High Court Hears Oral Arguments in 'Chastity Act' Suit
WASHINGTON--The Reagan Administration's top lawyer urged the U.S. Supreme Court last week to overturn a lower court's "novel and very dangerous'' ruling last year that barred the federal government from giving grants to religious groups to counsel pregnant teen-agers.
While acknowledging that some church groups that received aid under the 1981 Adolescent Family Life Act may have improperly proselytized pregnant girls, Solicitor General Charles Fried argued that a federal district judge improperly concluded that such activity was pervasive in the program.
The judge, he said, employing a "quite original and unprecedented'' legal test, declared the law unconstitutional "without making any of the findings of fact required by this Court. ... In our view, the statute is plainly constitutional on its face.''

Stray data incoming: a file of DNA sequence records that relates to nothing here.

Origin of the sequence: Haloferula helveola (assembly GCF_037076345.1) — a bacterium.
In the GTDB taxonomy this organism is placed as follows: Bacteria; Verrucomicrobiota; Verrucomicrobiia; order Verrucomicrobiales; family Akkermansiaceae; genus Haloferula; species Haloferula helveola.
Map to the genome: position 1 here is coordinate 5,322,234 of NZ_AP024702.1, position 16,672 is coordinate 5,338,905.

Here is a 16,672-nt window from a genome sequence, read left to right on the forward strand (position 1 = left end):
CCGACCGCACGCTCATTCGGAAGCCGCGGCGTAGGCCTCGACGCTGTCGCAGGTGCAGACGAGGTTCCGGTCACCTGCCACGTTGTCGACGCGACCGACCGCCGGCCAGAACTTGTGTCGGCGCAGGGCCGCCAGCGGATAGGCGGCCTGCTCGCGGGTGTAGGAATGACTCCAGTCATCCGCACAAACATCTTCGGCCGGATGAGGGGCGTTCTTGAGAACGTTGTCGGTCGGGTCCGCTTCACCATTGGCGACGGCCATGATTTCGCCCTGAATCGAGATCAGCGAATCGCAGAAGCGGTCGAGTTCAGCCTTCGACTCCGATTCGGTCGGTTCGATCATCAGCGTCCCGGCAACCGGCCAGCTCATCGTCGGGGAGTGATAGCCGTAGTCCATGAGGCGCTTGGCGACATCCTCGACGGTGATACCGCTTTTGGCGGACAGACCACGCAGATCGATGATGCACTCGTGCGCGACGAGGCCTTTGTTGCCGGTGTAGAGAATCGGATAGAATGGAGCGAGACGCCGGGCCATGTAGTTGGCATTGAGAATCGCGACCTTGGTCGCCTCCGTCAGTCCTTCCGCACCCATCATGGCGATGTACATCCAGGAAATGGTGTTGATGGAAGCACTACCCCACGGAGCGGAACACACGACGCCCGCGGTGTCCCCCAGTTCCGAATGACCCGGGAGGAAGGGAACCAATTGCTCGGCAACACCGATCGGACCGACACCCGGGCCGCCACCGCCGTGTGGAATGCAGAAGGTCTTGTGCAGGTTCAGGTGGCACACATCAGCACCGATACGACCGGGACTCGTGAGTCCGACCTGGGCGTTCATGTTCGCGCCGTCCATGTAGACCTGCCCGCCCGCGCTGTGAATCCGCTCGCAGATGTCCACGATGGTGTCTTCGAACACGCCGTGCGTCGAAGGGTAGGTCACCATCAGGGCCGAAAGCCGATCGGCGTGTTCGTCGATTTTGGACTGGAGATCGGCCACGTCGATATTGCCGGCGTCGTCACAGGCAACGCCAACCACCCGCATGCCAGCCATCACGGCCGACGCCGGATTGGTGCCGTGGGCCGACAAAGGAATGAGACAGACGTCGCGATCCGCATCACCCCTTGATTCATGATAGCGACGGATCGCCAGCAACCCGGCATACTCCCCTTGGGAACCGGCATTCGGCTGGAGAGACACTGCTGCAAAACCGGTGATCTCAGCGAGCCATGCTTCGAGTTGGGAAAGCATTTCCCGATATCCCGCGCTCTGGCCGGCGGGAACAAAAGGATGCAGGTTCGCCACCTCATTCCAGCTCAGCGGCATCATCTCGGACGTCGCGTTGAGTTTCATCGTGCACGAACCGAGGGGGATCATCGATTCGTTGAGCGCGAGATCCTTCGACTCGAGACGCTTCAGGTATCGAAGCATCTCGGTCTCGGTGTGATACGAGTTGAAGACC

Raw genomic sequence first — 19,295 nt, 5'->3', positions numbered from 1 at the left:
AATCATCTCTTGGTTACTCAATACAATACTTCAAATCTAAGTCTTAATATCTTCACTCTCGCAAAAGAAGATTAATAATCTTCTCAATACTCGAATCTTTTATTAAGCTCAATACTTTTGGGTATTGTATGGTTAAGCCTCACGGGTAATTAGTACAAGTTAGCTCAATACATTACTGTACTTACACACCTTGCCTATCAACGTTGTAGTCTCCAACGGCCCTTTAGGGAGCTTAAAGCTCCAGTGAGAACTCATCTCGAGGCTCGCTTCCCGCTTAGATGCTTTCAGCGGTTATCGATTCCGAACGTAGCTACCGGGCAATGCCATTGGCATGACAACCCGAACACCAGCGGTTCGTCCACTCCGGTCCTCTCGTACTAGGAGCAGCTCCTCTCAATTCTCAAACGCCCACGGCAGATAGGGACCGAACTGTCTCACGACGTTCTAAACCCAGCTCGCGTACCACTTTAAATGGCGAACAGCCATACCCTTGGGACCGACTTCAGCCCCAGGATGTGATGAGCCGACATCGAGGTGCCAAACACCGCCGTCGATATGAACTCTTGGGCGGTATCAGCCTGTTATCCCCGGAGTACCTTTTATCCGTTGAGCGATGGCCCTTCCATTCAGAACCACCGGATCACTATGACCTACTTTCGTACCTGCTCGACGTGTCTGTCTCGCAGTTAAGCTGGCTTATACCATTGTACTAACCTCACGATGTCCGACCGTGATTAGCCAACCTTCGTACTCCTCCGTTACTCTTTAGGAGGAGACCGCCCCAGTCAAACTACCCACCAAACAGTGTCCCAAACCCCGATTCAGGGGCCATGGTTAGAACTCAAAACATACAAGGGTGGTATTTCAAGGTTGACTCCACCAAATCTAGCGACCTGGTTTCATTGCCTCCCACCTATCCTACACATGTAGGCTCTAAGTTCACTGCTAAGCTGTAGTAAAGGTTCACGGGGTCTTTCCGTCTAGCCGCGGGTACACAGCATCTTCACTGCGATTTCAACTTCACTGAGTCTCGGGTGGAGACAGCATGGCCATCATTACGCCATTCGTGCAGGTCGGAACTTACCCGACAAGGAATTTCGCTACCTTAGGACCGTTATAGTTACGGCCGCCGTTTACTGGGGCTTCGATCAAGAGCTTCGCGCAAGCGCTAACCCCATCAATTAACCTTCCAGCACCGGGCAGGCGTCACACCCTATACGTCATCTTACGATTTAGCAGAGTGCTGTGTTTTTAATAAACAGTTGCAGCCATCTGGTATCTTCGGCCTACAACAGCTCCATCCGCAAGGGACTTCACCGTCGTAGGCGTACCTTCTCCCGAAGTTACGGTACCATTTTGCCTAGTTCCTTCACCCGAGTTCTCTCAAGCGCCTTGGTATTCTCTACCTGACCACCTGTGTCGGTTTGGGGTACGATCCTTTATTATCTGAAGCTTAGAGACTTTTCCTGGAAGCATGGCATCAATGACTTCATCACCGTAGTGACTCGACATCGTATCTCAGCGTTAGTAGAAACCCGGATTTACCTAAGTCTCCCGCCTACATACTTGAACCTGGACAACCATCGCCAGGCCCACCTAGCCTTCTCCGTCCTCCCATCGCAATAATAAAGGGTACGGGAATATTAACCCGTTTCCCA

A lawyer for the group that challenged the law countered that the mere threat that churches would use government aid to impart their beliefs to adolescents was sufficient to support the finding that the federal program violates the First Amendment's ban on state establishment of religion.
"When you put issues such as chastity, abortion, masturbation, and contraception in the hands of church groups, it will be extremely difficult for them to separate their views when they counsel teen-agers,'' said the lawyer, Janet Benshoof. "Yes, Congress can advance the notion that sexual restraint is something good. But it cannot, as one grantee did, advise girls to pretend that their dates are Jesus.''
The cases before the Court, collectively known as Bowen v. Kendrick (Case Nos. 87-253, 87-431, 87-462, and 87-775), involve a controversial law that was passed during the first year of President Reagan's term in office.
The Court's ruling could have a bearing on the outcome of future lawsuits regarding government aid to church-affiliated schools.